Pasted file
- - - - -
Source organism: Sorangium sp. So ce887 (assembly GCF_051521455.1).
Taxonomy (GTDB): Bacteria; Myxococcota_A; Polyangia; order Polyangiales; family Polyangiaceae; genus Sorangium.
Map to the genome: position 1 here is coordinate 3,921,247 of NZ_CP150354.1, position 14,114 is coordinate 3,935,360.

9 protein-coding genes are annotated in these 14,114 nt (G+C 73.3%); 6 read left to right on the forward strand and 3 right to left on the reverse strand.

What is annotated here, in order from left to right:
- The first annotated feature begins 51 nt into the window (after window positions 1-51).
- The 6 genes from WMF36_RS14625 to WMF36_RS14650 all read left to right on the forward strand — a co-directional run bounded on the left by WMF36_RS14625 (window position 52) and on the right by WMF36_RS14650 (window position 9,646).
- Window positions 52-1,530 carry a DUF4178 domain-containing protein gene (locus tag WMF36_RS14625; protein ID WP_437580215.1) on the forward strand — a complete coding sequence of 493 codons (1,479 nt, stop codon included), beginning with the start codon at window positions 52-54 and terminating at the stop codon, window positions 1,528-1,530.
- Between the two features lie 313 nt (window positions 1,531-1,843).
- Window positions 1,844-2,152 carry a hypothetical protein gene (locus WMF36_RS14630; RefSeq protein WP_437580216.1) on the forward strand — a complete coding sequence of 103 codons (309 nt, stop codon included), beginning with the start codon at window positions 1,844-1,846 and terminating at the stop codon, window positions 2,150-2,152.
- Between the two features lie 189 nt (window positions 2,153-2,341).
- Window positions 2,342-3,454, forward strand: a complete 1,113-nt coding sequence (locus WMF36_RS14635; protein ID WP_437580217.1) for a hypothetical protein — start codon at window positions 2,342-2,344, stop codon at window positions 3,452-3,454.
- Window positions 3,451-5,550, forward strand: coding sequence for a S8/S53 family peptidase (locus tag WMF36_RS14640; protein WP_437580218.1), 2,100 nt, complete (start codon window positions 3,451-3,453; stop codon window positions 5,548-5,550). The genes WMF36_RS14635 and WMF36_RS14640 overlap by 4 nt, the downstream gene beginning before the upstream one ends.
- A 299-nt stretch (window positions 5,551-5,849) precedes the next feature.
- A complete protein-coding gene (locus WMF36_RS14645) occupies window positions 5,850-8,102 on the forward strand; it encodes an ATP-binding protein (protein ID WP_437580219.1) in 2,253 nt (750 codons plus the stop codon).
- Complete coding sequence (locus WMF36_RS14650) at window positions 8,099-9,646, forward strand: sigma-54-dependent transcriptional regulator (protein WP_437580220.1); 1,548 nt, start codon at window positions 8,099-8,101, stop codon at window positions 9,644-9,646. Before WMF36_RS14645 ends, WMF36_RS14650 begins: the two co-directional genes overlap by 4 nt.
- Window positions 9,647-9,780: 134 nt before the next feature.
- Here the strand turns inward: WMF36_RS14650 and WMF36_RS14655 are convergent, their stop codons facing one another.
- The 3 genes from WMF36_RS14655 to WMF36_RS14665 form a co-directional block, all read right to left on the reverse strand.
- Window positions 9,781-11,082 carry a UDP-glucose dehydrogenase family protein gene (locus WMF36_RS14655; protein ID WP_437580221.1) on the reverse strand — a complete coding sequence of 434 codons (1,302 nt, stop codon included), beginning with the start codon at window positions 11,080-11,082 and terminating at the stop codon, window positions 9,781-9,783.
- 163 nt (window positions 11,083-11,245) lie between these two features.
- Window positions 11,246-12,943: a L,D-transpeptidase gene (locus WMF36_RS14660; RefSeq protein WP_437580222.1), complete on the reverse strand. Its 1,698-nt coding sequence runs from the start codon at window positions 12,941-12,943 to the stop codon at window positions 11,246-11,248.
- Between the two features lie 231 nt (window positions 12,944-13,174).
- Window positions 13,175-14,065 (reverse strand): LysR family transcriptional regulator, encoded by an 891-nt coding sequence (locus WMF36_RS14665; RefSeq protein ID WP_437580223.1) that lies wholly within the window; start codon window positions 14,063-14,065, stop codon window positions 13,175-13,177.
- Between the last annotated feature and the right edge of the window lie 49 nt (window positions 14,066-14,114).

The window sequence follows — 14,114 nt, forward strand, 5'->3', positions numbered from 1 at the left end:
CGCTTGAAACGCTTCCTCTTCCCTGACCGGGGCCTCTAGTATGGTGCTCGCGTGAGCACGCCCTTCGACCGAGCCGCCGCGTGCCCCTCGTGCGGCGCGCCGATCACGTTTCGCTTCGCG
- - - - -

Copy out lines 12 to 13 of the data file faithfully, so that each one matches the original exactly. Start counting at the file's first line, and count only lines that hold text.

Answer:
- Window positions 2,342-3,454, forward strand: a complete 1,113-nt coding sequence (locus WMF36_RS14635; protein ID WP_437580217.1) for a hypothetical protein — start codon at window positions 2,342-2,344, stop codon at window positions 3,452-3,454.
- Window positions 3,451-5,550, forward strand: coding sequence for a S8/S53 family peptidase (locus tag WMF36_RS14640; protein WP_437580218.1), 2,100 nt, complete (start codon window positions 3,451-3,453; stop codon window positions 5,548-5,550). The genes WMF36_RS14635 and WMF36_RS14640 overlap by 4 nt, the downstream gene beginning before the upstream one ends.